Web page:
Arab constitutional monarchies, or Arab nations clearly developing into modern constitutional monarchies, tend to be better societies than politicians’ or military republics. Think of Morocco and Jordan. Think too of poor Iraq – until it fell under a succession of increasingly brutal military dictators culminating in Saddam Husain.
That constitutional monarchies, crowned republics, are more often than not the most civilized places should not surprise anyone who is reasonably well informed. When I made this point during a 1999 referendum debate at an inner city Liberal Party meeting, I was ridiculed. But then, as I recited an impressive list of constitutional monarchies, the laughter died down.
As we have long argued here, the UN Human Development Index has demonstrated over two decades that constitutional monarchy, the crowned republic, is a constitutional model any country considering its constitutional future would be wise to consider.
…road rage resolved royally …
Boris Johnson, now Mayor of London, tells how he recently saw an example of road rage in the beautiful pink-walled city of Marrakesh resolved on the spot by the Royal Moroccan constabulary, with both parties retaining their honour (“A simple way to keep law and order – make everyone kiss and cuddle” Daily Telegraph, London, 4 January, 2009). Imagine, Mr. Johnson suggests, if our police dispensed justice by ordering miscreants to apologise on the spot, to pay any necessary compensation for any injury done, and to complete the procedure by giving them a kiss?Think, he says, of the saving in police bureaucracy and form filling. Think of the economies we would make in legal fees and general public expense. And think of the improvement in the crime figures!
…monarchy and law….
Mr. Johnson refers to the great legal theorist Sir Henry Maine, whose book, Ancient Law, was a text in law schools half a century ago. Sir Henry declared that the movement of progressive societies has been the movement from status to contract. Broadly, societies' legal structures began by mimicking the family. Just as a son was expected to obey his father, so a subject was expected to obey his King.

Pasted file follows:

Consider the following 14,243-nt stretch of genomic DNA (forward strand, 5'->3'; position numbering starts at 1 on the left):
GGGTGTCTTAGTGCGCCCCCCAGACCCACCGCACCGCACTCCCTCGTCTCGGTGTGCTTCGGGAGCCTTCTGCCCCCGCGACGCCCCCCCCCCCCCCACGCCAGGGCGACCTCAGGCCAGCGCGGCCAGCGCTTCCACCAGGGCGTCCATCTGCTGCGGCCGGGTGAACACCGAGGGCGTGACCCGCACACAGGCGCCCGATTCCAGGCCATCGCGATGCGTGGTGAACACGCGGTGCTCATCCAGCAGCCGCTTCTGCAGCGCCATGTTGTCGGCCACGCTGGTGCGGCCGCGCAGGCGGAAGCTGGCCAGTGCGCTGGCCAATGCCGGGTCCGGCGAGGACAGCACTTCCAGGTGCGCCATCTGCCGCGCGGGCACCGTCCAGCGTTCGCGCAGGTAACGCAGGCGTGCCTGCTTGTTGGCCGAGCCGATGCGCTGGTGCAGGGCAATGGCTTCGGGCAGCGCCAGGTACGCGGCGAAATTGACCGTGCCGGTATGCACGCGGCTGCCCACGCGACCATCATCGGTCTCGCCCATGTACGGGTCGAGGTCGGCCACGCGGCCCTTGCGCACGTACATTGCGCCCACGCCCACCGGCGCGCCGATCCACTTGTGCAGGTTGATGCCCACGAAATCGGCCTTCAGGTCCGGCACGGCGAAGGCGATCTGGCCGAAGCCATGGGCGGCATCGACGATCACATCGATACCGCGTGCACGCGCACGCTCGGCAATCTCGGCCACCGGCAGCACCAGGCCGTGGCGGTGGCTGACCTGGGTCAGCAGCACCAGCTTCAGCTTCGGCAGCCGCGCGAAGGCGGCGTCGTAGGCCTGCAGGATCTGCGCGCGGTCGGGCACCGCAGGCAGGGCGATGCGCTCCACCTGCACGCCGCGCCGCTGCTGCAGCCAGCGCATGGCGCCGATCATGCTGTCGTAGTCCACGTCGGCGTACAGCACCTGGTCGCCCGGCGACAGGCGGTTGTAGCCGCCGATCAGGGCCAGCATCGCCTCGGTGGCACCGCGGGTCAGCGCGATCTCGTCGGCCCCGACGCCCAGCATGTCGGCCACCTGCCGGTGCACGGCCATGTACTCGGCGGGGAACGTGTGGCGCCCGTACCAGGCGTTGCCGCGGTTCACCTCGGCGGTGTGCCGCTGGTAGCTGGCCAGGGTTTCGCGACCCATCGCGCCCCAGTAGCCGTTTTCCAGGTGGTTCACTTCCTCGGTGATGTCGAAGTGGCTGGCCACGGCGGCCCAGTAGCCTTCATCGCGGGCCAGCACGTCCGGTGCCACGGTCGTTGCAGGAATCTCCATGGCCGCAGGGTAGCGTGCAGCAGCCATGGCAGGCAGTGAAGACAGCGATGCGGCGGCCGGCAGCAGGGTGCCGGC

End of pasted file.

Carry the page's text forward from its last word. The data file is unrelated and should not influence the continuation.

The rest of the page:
“And there is no doubt that The King, in Morocco, is still a very big cheese indeed,” Boris Johnson concludes. ”He personally appoints all ministers. He opens and dissolves parliament at his own initiative. He oversees virtually every policy. He seems to have no opposition to speak of. Whenever he is in town the streets are hung with Morocco's gorgeous red flag, and he seems pretty popular.”“He rules by virtue of his status as king and a descendant of the Prophet, and his emanation – the leather-jacketed cop – has an immanent authority that you don't find in policemen in mature western democracies who don't have the status to serve as one-man kerbside courtrooms. They have procedures, and rules, and quite right, too.”
…the Victorian Attorney-General fails the people…
The Crown, and respect for the Crown are central to the maintenance of law and order. Is it any surprise that the Victorian Attorney-General, the Hon. Rob Hulls, is presiding over a serious decline in law and order just as he proclaims removing the Crown from criminal prosecutions is some sort of reform? He is so lacking in an understanding of the role of the Crown he even declares criminal prosecution were instituted in the name of The Queen of England. Mr. Hulls, there has been no such office since 1707, and prosecutions in Victoria have never been made in that name.